Kids' Sports: A Training Ground for Life
. . . and for Parents
THE PHYSICIAN AND SPORTSMEDICINE - VOL 31 - NO. 5 - MAY 2003
Douglas B. McKeag, MD, guest editor
I'm a dad and proud of it! I'll defend my kids against all comers—opponents, coaches, refs, and sometimes even teammates. Anything wrong with that?
I've been an athlete, coach, referee, opponent, and teammate myself. But none of those roles compares with being a parent. I would much rather tend to a downed athlete in front of 110,000 spectators than watch my daughter go in for a lay-up in basketball and get hammered by an opponent with nary a peep from the ref's whistle.
Sometimes it's hard to explain the injustices in sports. "Why am I not starting, Dad? I'm better than Sally!" "Why can't I play better?!" "Why does the coach play the scrubs, so we end up losing?" "Why does the coach shout at me so much?"
You think explaining the birds and the bees is hard? Give me sex education any time!
But for all the minor injustices, sports provides many valuable situations that lead to hard choices. It's a time to practice decision-making without the serious ramifications of choices we make later in life. Where else do you find daily challenges confronting children that concern ethics and values, leadership and character issues, failure and success, and yet take place in the protected arena of sports?
Do I pass the ball or shoot? Do I assume a nonleadership role on my team? Do I cheat with performance-enhancing drugs? Should I play dirty to win? Do I accept criticism and responsibility when things go wrong? You know, the more I think about it, I know a whole lot more adults who could use a refresher course on these issues.
Our children learn from experiencing all of the above in sports. Where else can they witness the passion, irrationality, misplaced priorities, and mistakes made by adults in such a safe environment? It's something no amount of computer time can replace.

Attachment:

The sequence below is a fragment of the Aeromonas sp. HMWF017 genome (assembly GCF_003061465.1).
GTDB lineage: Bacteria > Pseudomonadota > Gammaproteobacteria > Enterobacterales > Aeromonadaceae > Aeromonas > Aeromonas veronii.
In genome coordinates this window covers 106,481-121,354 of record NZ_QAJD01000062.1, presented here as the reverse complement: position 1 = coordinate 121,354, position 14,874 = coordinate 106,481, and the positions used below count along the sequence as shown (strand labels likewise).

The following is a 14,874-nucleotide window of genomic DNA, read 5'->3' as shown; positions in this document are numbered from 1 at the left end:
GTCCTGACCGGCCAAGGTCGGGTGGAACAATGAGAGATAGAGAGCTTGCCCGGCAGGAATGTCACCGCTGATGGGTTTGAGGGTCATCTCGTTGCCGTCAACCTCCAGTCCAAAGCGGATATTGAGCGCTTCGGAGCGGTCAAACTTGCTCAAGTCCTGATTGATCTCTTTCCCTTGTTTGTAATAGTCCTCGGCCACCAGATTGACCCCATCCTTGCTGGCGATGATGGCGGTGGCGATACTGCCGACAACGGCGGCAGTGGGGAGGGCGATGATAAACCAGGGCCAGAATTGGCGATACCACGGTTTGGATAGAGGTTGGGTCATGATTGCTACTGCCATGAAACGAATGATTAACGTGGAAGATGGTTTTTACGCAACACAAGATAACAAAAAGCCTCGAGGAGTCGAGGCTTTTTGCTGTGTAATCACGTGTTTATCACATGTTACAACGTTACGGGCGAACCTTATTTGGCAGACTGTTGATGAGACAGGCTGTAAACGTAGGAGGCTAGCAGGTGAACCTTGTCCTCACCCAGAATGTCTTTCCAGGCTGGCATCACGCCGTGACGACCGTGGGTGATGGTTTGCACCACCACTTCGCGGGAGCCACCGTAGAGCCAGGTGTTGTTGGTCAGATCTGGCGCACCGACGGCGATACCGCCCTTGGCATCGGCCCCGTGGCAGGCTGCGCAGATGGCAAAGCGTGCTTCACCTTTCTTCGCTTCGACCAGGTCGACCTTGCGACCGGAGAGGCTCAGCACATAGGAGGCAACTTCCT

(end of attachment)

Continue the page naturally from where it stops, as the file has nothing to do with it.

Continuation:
The arbitrariness of sports proclaims that there must be a winner and a loser, period. Fair or unfair, that's it. Such black-and-white thinking in our gray world is unique, and somewhat comforting. Majority doesn't rule here; coaches stand as some of our society's few remaining autocrats. Even then, they pale in comparison to the role of the officials—who are the ultimate autocrats.
Is this system wrong? Actually, it's refreshingly right. You can experience much of what life has to offer, good and bad, in an environment with steadfast rules that allows you to fail only transiently and experiment with your ability to handle it. Perhaps at no other time in life is anything so simple: fair or foul, in or out. Instant feedback, both negative or positive, with no questions asked. You screw up, you pay. And at the conclusion, you actually shake hands with your opponent, and say "Good game!"
Would that life be so straightforward.
But some people never learn that lesson. Most, thanks to sports, do learn it, and use it as a guide for life. Actually, that's not a bad torch to carry when you walk through the dark unknown of the future.
Yes, I'm a dad. While I watch my kids practice situational ethics, I still don't know why Kelly's coach won't play her more, why Heather has to practice so much, or why the ref couldn't see the awful foul that jerk kid hung on Ian.
But then, I remember that that jerk has parents, too, pulling for him, and they probably saw an offensive charge on Ian. And I remember that being a parent has to be the toughest job of all.